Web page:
The jocks are shoving the smart kids out of the way once again.
That’s one way to react to the recent news stories reporting that Green Bay Packers quarterback Aaron Rodgers would actually like to become the permanent host of “Jeopardy!”
He reportedly said this in an interview on “The Pat McAfee Show,” a SiriusXM sports-talk show. “I would love to be the host of ‘Jeopardy!,’ yes,” he is widely quoted as saying.
The quote seems somewhat vague and noncommittal, but nevertheless some in the sports-news media are interpreting it as Rodgers’ real ambition for his future after he retires from football -- something he has not yet announced or appears to be planning anytime soon.
The occasion for this interview was Rodgers’ current, short-term gig as guest-host of the revered quiz show. This week marks his second week, of two, in the guest-host position on “Jeopardy!”
It is the same amount of time allotted to some of the previous guest-hosts who have already been on the show -- Katie Couric, Dr. Mehmet Oz and “Jeopardy!” executive producer Mike Richards.
Ken Jennings, the “Jeopardy!” champion who is considered to be the best to have ever played the game, guest-hosted for six weeks.
Still to come: Sitcom actress Mayim Bialik, CBS newsman Bill Whitaker, Anderson Cooper, Savannah Guthrie and Sanjay Gupta.
No one at the show has ever said officially that these guest-hosting stints are actually tryouts or auditions for the permanent host position. To many, including the TV Blog, Ken Jennings has long seemed to be the only legitimate contender.
Among other things, he already works at the show as a producer -- a full-time position he started just last September, at a time when the show’s legendary host, Alex Trebek, was terminally ill with cancer (Trebek died November 8).
Let the record show that Rodgers is doing a fine job as a “Jeopardy!” guest-host -- for a temp. The other guest-hosts were fine too.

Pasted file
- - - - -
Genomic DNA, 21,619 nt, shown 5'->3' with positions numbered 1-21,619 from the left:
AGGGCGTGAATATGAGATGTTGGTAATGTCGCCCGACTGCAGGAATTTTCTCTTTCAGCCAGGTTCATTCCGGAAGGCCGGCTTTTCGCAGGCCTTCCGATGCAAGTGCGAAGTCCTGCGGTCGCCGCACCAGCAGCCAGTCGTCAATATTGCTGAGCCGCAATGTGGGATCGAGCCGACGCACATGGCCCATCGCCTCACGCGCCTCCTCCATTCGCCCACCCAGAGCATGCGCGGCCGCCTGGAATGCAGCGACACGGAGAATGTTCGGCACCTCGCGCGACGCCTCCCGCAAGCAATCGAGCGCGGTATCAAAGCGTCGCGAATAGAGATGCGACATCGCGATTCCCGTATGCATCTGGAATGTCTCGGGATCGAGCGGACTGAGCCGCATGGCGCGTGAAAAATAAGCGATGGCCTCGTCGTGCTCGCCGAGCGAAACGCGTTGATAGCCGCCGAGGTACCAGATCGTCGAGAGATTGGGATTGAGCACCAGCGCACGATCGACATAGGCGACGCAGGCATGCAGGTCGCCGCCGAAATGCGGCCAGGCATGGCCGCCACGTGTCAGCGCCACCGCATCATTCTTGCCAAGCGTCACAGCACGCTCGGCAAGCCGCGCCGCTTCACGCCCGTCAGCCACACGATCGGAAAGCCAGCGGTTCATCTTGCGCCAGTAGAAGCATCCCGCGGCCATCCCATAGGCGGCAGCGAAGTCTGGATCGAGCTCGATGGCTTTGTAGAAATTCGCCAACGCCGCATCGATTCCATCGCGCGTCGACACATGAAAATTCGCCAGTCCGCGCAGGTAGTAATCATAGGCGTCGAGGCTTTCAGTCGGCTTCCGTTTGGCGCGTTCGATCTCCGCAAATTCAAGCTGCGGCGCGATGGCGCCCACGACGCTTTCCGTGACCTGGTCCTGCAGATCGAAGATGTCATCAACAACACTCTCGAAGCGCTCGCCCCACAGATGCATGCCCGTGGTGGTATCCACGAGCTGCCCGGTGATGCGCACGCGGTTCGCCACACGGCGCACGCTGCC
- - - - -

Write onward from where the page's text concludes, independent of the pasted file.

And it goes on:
While Couric and Oz at least have full-time TV experience, Rodgers comes across as an amateur compared to them -- and compared to Jennings too.
The “Jeopardy!” whiz has been the best of the guest-hosts so far. One reason for this is: As a phenomenal “Jeopardy!” player, champion and obvious genius, he just feels right in the role.
By all appearances, Rodgers is no dummy. When I went in search of his college academic record, I did learn that he scored a 1300 on his SATs, which is impressive (although this was before he went to college).
But I was unable to unearth his GPA while attending the University of California where he was the star quarterback for the Golden Bears. He was drafted by the Packers before he had a chance to graduate, however. He has no college degree.
And yet, this jock says he wants a job that by rights should go to someone more studious, more brainy, and yes, more nerdy.
Interestingly, and no doubt coincidentally, an announcement arrived from NBC on Monday that another jock -- former NFL quarterback Peyton Manning -- will host a revival of one of the brainiest quiz shows in the history of television, the legendary “College Bowl.”
Now sponsored by Capitol One and officially named “Capitol One College Bowl,” this new version of the old show is scheduled to premiere on Tuesday, June 22, at 10 p.m. Eastern.
So now, two jocks who have stood at the pinnacle of the sports world are now moving in on two of the only shows in the television universe where brains are more important than brawn.
Rodgers and Manning might both be great guys who never picked on, or uttered a discouraging word to, anyone less athletic than they. But other jocks throughout the ages have been pretty hard on their nerdier, brainier classmates.
Let the jocks stay on the football field, basketball court or in the sports broadcast booth where they belong. “Jeopardy!” is not for them.